< Earlier Kibitzing · PAGE 1 OF 2 ·
|Sep-04-04|| ||patzer2: White's 19. Qxg7+! is listed as the solution to number 4929 in Laszlo Polgar's 1994 book "Chess, 5334 Problems, Combinations and Games."|
While it is a "pawn demolition" combination, the followup 21. Rg8+! is a classic example of using the "discovered check" tactic to deflect the King and set up a mating combination.
|Sep-04-04|| ||pawn52: A very nice combination. |
|Sep-08-04|| ||drjimmy42: I thought I was being all smart not doing 21. Rg8+ and not losing the rook. Just do Rg1+ to reveal the bishop check with the same effect. But then Nc4xBb2 would ruin the whole thing. These guys are amazingly clever. |
|Sep-08-04|| ||DtO: 17.Kh1 is a very subtle yet essential move. Very nice play! |
|Sep-08-04|| ||jaime gallegos: is 5333+1 problems ! the last one is a Lazlo Polgarīs creation ! |
|Sep-08-04|| ||Shadout Mapes: This is one of those mating patterns that you should memorize, I recognized it from my early days of chess development. |
|Sep-08-04|| ||erikcu: Good point <drjimmy42>. I must say that I failed this puzzle on that very point. I was thinking why not finish him quickly with 21. #Rg4... but it is not so. One has to do Rg8+. |
|Sep-08-04|| ||Hidden Skillz: ye dr jimmy it has to be a check by the rook or its all over..cos it isnt a double check if Rg1..anyways this shouldnt be hard to find out.. |
|Sep-08-04|| ||misantrooppi: Now there's a forced mate if I ever saw one, great combination :) |
|Sep-08-04|| ||MoonlitKnight: I saw 19.Qxg7+ Nxg7 20.Rxg7+ Kh8 21.Rxf7+ Kg8 22.Rg7+ Kh8 23.Rg6+ Rf6 24.Bxf6+ Qxf6 25.Rxf6 and figured that was it. |
|Sep-08-04|| ||Papablanca: Is that Polgar book good for chesstraining for a approx 1800 player? |
|Sep-08-04|| ||Chesspatch: yay, i saw this move. |
|Sep-08-04|| ||Insightful: I saw 21.exd5 Nxb2 22.Rxh7+ Kg8 23.Rg1+ Qg5 24.Rg5#. But now I see that 21... f5 refutes. |
|Sep-08-04|| ||iamdummy: pillsbury mate. complete book of chess statregy |
|Sep-08-04|| ||ChessPraxis: <Papablanca> Yes, the Polgar book is a fantastic chess training book. I'm rated just over 2000 and started using the book this summer. I wish I had it years ago. The funny thing is I saw it in the bookstore several years ago and even glanced in it but I thought that it was basically a collection of artistic chess problems. However, though many of the positions are composed, they are well related to real chess situations. The Polgar sisters grew up on the core of this book. |
|Sep-08-04|| ||ChessPraxis: <MoonlitKnight> In your line, after 23. Rg6+ Black could play 23... Nxb2. |
|Sep-08-04|| ||EyesofBlue: My one comment: The Polgar book is good, but there is (in my humble opinion) one serious flaw. It only lists the first move as the answer for each problem (at least my version does). So if there is a mate in three, it will just give you the first move, rather than all three moves. This might seem like a minor issue (and many times it is), but it can be annoying. |
|Sep-08-04|| ||JustAFish: Wow, what a beautiful combination. Qxg7 was instantaneously visible, as was Rxg7 and the discovered check theme with the bishop on b2 was always lingering in the background. But, given the fact that after a rook move to discover check, say by playing 21 Rxf7+, black would simply take the bishop b2 bishop, I imagined a move like 21 Bxc4... but that, of course, fails to the simple 21... d4 where white, with two pieces now en prise, must give back a piece. |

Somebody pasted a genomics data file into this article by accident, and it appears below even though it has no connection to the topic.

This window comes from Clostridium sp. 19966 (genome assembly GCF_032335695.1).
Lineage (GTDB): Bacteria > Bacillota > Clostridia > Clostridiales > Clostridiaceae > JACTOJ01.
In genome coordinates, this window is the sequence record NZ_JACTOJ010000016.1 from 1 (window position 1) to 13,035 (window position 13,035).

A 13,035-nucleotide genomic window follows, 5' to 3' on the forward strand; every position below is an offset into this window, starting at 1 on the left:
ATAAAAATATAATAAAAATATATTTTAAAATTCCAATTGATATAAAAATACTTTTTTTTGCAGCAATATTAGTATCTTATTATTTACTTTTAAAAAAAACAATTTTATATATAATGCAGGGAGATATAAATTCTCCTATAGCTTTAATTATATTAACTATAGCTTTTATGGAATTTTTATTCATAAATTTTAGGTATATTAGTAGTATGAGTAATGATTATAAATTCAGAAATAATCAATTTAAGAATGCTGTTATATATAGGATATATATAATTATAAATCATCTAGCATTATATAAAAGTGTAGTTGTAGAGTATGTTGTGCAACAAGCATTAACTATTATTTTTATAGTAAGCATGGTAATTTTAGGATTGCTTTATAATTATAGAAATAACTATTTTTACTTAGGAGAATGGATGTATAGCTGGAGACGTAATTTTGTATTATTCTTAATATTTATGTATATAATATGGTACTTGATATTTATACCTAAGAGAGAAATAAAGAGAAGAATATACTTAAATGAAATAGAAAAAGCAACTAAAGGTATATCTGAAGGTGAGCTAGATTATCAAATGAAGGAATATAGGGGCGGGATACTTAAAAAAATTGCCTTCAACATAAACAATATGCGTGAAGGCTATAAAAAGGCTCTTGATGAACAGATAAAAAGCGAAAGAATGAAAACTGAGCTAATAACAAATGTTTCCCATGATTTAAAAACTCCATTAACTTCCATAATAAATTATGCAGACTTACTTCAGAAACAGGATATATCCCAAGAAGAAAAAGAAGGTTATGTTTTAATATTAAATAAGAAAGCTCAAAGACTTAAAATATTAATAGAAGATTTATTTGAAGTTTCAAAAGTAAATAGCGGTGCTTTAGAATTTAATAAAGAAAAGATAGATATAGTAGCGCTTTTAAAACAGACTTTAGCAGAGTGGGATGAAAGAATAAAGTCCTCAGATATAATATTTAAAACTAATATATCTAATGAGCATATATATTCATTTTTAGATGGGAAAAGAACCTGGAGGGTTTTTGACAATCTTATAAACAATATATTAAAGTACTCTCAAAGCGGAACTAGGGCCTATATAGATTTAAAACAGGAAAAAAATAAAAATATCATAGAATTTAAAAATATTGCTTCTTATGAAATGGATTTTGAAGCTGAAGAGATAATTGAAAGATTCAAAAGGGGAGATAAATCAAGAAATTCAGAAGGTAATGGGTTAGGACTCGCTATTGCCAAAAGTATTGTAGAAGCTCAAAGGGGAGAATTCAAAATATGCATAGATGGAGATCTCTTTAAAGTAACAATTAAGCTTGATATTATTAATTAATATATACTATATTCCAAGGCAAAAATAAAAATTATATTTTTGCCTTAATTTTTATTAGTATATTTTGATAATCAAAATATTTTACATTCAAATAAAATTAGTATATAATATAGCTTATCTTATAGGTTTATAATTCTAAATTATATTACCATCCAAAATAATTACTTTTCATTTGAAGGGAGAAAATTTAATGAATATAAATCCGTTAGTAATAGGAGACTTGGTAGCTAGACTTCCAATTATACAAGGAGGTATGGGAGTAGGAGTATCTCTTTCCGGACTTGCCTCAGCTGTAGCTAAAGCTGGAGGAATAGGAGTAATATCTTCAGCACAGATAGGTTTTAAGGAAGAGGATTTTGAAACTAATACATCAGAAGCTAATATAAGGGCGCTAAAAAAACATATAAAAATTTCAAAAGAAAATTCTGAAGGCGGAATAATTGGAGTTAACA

21 Rg8+, a double check, provides a beautiful solution to the problem! Alas, I failed to see it.
|Sep-08-04|| ||fiftybyfifty: I got this one but, like so many times, it was only because the heading tells me "White to play and win". I would've missed this in the real world. |
|Sep-08-04|| ||Mistereous1: Question, in studying the whole game, I was trying to figure out when set up for the final combination started.|
I'm thinking 13 0-0 clinched the end, but the idea started after 11 Bg4 and just a little patience waiting for the castle.
|Sep-08-04|| ||notyetagm: Very nice <Pillsbury mate>: 19 Qxg7+! Nxg7 20 Rxg7+ Kh8 21 Rg8++!! Kxg8 22 Rg1+ Qg5 23 Rxg5#. That 21 Rg8++!! double check is a killing blow, setting up the standard Pillsbury mating pattern involving a bishop on the a1-h8 diagonal and a rook on the g-file.|
Note that a non-checking move from the rook allows the simple ... NxB on b2, meeting a discovered attack by capturing the now unmasked line piece. So the rook discovery needs to be a <double check>.
Lesson learned: <Always examine double checks!>
|Sep-08-04|| ||Giancarlo: <White's 19. Qxg7+! is listed as the solution to number 4929 in Laszlo Polgar's 1994 book "Chess, 5334 Problems, Combinations and Games.">|
I have that book, but never realized that!
|Sep-08-04|| ||Knight13: Easy. |
|Sep-08-04|| ||kevin86: I have seen this game before,so it was easy to solve;note,after white's ♖g8+ that black has both of white's checking pieces under fire,but could only take the rook with the KING. He then is exposed to the white rook from the southwest corner. Also note how white cocks his rifle with ♔h1 followed by ♖g1---he then reloads with ♖g1+ and then,mate |
|Sep-08-04|| ||ThomYorke: Moonlitknight, 21)Rxf7+ is not possible cause of Nxb2. A double check was necessary to win. |
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